No, dammit! Where do such people get off running down the industry like this? The letter writer may have been well-meaning, pointing out the flaws in our system, but his whiny tone grates on my nerves as he casually devalues everything we do as teachers, especially when he suggests that we spend most of our time and energy "padding our portfolios" instead of teaching. And if he is one of our own, I recommend he check his attitude at the door.
He's right about the marking. Barely into the second term and the leading edge of a tsunami of assignments has just struck the beachhead. I foresee the red-ink blood of innocent ball-points being spilled over the panicked chicken scratched foolscap sheets turning the ocean crimson, but that's exactly how we devise our "individualized instruction". Every assignment gets our full attention; every sarcastic comment we scrawl in the margin a personalized chastisement for merely whiffling at rather than actually hitting perfection.
But that's just the marking. My colleagues are out there in the corridors after hours consulting individual and small groups of students. How dare you insinuate that they aren't genuine in their concern for their students' efforts to learn as much as they can before the impending exams? We could be making a little extra on the side giving private tuition, but we're expending our time to teach our kids for free. If our kids get great results, our kids stand a better chance at aiming for better opportunities in life, so at the end of it, who is the happier for the time spent? A happy kid is worth way more than a fat portfolio... and the beauty of it is, they're not necessarily mutually exclusive.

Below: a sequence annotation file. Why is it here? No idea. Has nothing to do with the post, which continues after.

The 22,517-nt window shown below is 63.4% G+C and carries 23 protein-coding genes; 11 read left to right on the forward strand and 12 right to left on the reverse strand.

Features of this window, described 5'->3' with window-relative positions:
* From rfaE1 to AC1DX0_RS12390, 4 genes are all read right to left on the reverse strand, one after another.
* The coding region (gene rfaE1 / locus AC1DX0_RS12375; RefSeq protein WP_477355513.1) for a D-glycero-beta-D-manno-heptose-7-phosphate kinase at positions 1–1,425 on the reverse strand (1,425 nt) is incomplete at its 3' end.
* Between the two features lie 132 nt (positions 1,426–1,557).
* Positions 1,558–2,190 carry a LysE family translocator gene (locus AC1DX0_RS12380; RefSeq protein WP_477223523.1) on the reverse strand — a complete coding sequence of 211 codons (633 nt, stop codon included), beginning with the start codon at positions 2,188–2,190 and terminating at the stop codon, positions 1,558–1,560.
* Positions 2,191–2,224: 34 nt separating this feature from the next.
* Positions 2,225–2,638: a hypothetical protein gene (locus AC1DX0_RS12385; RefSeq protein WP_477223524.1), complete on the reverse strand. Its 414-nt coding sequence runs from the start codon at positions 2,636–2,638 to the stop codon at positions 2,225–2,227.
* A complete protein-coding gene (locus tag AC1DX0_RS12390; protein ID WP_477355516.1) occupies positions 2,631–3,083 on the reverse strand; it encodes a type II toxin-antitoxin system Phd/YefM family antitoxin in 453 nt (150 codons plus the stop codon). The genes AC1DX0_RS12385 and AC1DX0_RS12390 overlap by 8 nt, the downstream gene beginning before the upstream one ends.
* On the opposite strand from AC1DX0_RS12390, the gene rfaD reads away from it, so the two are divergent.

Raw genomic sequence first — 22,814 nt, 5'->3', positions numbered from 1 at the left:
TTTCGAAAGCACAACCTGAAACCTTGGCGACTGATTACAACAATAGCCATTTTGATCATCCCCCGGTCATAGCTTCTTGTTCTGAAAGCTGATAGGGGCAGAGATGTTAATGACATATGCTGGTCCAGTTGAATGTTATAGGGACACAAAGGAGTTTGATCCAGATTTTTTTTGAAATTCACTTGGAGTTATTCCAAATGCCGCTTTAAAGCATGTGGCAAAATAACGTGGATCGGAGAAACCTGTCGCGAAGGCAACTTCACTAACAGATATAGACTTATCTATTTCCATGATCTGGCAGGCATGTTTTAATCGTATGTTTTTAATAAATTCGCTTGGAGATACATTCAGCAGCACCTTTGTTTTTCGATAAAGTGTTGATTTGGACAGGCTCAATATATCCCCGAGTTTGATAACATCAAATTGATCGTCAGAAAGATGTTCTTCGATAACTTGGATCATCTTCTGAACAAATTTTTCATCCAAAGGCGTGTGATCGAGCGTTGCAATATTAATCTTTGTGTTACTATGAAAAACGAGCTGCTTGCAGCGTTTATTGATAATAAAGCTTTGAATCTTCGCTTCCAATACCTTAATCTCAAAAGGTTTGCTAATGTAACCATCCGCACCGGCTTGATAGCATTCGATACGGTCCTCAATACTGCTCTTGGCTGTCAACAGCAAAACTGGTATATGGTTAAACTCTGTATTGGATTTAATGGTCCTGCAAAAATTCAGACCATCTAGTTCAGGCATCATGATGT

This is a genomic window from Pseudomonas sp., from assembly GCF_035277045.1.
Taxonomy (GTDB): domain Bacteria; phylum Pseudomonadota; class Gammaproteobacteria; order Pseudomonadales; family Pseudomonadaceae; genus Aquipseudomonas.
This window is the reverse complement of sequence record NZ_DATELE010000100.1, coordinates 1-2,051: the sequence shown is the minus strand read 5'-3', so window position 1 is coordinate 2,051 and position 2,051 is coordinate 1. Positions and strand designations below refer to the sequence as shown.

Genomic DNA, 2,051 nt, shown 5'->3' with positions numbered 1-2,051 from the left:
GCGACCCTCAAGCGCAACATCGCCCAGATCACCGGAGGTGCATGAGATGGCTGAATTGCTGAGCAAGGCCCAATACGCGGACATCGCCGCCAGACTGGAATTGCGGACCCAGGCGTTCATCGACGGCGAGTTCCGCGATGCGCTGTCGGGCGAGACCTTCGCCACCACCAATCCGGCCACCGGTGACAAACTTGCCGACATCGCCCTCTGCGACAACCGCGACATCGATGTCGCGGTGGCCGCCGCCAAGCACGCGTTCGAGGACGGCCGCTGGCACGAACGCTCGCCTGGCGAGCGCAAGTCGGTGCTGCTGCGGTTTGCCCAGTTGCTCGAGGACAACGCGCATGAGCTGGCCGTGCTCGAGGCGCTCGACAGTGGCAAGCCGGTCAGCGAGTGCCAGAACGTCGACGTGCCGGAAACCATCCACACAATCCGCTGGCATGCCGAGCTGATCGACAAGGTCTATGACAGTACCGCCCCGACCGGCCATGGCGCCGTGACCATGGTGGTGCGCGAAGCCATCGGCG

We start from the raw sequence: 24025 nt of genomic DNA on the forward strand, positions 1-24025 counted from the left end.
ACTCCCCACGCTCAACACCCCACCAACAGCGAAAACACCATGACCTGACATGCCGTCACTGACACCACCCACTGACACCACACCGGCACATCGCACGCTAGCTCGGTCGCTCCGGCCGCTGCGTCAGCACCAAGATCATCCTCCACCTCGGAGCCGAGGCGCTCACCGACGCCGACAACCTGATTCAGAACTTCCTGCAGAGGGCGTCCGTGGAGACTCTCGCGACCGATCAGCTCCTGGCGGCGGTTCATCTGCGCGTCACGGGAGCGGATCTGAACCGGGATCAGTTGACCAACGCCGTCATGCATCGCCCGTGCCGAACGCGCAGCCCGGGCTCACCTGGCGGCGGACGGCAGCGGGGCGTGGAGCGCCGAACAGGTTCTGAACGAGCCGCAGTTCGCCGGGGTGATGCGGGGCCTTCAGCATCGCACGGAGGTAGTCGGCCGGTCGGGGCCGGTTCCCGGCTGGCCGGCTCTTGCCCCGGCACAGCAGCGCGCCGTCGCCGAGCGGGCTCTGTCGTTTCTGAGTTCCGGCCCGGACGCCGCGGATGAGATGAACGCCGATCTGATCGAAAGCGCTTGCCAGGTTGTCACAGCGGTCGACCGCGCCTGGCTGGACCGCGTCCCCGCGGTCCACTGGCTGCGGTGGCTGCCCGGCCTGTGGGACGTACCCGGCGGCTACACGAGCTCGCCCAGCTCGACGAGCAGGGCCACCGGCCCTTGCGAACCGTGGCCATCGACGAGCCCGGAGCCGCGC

The appraisal routine may be a structural flaw in the system, but it does not get in the way of the job. Neither does it invalidate the work we do. Who asked anybody to attend courses that are irrelevant to them either professionally or personally? Who asked anybody to initiate ideas they don't believe in or put forward just for show? If we don't have an interest to learn new tricks or try new ideas then what the heck are we teaching our kids? That knowledge is finite and conformity is the way to go? If that's the case, when we shudder every time we encounter instances of "padding" while vetting their graduation certs, we can't blame them at all. They were just following our example.
And such efforts ring so hollow, anyway. Who's going to believe a portfolio so full of such glaring holes? No wonder there are such disgruntled people as the letter writer. If I directed most of my efforts building this empty vacuum of nothingness, I'd be grabbing the nearest assault rifle and going postal too.
No doubt the job is tough. Every other job is too. And I know I'm not the hardest worker on campus (I have an award to prove it -- thanks, Taily and Que!). So many of my colleagues are slogging at it every day, and I will not tolerate without a response anyone disrespecting their committment with such impunity.
If the job's too tough, make yourselves happy and go. If you're simply concerned about stuffing your own portfolio, you're a bad example to our kids, so go. Please.